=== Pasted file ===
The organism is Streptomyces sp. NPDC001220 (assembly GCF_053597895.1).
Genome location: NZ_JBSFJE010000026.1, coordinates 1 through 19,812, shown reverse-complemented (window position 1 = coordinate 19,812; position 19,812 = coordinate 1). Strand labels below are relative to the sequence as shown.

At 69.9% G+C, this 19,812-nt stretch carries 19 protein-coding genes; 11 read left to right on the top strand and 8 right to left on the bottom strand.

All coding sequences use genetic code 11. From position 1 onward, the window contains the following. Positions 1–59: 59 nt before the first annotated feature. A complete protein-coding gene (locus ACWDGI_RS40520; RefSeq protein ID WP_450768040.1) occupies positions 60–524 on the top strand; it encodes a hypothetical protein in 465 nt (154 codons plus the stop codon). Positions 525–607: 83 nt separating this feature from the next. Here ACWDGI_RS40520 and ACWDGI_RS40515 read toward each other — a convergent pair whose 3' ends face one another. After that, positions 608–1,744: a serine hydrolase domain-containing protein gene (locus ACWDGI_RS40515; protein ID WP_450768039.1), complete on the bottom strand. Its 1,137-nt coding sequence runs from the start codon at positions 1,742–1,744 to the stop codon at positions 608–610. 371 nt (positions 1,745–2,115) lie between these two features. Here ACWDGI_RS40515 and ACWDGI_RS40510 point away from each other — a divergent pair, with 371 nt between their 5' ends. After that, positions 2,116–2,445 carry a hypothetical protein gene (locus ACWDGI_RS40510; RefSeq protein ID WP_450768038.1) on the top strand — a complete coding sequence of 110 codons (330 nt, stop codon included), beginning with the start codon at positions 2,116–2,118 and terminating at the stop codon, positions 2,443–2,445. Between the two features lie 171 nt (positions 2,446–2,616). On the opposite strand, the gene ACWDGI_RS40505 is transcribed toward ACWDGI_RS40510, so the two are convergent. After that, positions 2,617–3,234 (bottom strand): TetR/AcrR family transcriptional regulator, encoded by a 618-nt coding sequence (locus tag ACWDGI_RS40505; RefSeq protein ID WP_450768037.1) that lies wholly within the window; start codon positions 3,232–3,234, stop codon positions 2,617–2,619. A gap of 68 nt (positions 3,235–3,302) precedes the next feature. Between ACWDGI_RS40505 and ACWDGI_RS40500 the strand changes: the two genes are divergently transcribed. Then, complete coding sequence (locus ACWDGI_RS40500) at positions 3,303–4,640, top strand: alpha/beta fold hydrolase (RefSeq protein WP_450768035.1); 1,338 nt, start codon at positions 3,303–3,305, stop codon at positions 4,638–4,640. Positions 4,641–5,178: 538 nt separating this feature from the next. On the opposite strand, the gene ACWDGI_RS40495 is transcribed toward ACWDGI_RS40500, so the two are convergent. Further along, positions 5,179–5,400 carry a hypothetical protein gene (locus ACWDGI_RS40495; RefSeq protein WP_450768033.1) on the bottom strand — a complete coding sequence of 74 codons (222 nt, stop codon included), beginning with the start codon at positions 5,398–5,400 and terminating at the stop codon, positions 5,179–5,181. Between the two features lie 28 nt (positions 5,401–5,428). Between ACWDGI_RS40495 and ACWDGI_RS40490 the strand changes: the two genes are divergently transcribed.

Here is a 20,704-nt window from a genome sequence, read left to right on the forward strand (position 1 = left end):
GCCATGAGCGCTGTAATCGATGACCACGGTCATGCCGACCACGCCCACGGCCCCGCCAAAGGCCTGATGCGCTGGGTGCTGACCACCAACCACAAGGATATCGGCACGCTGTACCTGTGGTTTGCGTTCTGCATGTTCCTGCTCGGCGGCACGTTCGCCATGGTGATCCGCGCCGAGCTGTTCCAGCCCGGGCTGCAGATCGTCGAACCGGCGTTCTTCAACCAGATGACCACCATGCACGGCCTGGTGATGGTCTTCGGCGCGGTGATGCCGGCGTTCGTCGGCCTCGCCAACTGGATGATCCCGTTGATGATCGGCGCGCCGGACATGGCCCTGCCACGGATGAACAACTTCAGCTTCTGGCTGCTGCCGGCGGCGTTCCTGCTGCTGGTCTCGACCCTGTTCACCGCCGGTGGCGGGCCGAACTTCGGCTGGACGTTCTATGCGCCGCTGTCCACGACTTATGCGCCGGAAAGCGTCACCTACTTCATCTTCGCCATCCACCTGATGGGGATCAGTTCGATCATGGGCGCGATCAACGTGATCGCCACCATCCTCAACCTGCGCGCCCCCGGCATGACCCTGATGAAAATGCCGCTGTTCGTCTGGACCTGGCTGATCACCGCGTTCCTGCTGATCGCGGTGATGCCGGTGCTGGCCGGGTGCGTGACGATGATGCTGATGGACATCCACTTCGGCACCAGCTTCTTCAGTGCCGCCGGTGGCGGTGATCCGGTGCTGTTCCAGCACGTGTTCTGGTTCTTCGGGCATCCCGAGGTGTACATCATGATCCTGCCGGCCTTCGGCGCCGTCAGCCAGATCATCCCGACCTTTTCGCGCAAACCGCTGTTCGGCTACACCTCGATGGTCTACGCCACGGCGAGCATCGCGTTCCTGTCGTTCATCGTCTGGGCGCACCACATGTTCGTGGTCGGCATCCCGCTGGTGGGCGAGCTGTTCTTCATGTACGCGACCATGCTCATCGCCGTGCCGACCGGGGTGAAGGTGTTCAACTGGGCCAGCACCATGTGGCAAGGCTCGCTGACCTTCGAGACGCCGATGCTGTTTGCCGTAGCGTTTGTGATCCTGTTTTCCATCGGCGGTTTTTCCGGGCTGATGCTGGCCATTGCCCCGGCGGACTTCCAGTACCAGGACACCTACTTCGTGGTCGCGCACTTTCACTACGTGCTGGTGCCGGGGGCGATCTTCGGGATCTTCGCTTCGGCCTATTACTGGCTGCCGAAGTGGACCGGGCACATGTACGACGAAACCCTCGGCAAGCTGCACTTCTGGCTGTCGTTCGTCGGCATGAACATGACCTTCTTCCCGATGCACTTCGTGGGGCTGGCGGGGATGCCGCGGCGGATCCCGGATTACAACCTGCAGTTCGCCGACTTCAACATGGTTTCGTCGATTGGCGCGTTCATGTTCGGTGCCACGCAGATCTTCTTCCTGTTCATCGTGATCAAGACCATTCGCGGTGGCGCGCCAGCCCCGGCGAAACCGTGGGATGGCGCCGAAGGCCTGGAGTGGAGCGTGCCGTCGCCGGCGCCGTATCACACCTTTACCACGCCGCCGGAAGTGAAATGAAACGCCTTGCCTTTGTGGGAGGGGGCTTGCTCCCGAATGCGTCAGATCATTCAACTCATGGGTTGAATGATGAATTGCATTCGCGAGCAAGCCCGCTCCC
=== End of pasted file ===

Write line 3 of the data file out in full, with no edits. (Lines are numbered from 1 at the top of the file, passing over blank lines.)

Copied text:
At 69.9% G+C, this 19,812-nt stretch carries 19 protein-coding genes; 11 read left to right on the top strand and 8 right to left on the bottom strand.